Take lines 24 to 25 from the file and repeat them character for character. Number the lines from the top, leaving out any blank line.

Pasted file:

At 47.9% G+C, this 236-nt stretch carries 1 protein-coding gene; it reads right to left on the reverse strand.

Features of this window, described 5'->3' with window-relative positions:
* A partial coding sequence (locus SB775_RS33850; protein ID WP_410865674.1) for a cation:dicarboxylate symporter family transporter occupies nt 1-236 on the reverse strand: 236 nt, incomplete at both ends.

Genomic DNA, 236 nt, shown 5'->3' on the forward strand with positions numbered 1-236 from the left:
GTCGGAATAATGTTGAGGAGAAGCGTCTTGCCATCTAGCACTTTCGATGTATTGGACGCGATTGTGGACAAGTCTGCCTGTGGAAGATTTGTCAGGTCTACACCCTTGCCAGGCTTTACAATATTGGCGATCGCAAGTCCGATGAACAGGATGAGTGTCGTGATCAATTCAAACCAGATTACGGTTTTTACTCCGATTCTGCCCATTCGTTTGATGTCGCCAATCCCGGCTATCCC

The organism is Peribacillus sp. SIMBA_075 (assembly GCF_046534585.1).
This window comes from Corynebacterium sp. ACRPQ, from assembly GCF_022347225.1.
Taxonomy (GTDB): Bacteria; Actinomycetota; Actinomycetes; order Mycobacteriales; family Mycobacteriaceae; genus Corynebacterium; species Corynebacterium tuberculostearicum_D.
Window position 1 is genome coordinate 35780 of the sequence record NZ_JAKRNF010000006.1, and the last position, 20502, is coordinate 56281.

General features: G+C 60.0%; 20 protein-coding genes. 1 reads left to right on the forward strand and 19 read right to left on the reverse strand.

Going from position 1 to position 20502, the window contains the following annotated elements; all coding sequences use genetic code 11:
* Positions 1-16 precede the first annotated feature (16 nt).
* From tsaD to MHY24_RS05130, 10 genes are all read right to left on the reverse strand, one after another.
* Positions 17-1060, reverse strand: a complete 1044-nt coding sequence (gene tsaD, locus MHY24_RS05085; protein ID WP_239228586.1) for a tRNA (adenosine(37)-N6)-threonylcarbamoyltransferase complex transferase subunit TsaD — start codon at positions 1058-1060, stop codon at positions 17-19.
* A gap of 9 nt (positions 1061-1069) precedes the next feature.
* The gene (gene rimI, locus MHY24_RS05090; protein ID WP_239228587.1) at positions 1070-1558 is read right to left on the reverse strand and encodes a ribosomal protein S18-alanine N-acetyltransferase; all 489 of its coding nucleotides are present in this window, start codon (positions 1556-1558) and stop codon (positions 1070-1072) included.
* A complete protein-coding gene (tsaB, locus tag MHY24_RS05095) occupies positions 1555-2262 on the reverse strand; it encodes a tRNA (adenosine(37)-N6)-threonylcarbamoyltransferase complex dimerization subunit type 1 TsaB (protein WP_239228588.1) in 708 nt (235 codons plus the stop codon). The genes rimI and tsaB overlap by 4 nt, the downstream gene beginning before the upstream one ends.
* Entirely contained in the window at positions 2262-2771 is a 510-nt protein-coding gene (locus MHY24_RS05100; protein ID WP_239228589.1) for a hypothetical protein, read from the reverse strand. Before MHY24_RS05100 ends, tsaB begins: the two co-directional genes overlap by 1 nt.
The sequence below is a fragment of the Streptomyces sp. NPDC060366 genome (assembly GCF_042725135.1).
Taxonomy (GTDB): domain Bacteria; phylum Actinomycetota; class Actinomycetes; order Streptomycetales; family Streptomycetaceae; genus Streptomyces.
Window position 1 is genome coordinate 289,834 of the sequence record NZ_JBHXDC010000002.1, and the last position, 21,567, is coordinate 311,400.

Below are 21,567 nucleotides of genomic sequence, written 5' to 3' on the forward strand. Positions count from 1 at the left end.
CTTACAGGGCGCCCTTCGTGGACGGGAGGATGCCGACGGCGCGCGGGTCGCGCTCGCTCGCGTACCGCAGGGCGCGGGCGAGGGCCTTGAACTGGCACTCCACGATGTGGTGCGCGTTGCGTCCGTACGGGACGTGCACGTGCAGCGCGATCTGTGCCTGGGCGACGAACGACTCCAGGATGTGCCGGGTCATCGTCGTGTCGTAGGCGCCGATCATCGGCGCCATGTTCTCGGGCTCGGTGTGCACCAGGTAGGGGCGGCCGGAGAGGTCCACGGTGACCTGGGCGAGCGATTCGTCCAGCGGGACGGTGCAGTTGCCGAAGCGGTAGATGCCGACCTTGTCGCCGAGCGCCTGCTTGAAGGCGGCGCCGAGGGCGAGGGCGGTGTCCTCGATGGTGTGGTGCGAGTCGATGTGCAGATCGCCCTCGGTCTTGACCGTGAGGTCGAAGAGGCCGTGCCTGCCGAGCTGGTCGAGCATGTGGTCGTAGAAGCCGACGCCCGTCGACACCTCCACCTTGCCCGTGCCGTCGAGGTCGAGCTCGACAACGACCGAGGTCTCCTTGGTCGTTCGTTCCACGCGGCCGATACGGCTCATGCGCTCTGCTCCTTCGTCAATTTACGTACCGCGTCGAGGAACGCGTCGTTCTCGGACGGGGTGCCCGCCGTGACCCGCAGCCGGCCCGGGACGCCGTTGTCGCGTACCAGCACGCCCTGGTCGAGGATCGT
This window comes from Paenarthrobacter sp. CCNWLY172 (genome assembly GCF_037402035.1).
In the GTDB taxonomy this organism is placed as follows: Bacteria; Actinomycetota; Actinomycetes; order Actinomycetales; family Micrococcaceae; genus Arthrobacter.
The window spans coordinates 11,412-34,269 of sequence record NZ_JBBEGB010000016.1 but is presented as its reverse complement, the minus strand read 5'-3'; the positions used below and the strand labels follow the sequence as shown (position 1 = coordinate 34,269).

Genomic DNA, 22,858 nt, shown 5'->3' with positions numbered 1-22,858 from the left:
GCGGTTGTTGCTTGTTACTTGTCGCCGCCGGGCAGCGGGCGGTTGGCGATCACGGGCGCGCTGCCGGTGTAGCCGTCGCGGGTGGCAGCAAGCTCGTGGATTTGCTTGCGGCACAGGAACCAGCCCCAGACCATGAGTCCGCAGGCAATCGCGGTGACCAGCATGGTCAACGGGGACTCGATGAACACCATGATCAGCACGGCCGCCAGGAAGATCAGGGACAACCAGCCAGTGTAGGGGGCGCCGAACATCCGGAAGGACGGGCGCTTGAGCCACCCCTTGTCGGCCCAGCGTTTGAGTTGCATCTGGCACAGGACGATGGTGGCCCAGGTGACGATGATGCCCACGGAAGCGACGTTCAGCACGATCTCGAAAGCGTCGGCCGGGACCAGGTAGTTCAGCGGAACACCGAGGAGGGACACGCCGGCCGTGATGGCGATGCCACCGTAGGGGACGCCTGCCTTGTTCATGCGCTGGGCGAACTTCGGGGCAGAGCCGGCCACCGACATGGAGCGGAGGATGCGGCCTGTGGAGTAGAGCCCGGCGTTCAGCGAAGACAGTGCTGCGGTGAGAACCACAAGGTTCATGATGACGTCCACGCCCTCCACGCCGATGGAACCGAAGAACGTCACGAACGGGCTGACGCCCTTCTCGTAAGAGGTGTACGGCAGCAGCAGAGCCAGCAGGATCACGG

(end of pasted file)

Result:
This window comes from Paenarthrobacter sp. CCNWLY172 (genome assembly GCF_037402035.1).
In the GTDB taxonomy this organism is placed as follows: Bacteria; Actinomycetota; Actinomycetes; order Actinomycetales; family Micrococcaceae; genus Arthrobacter.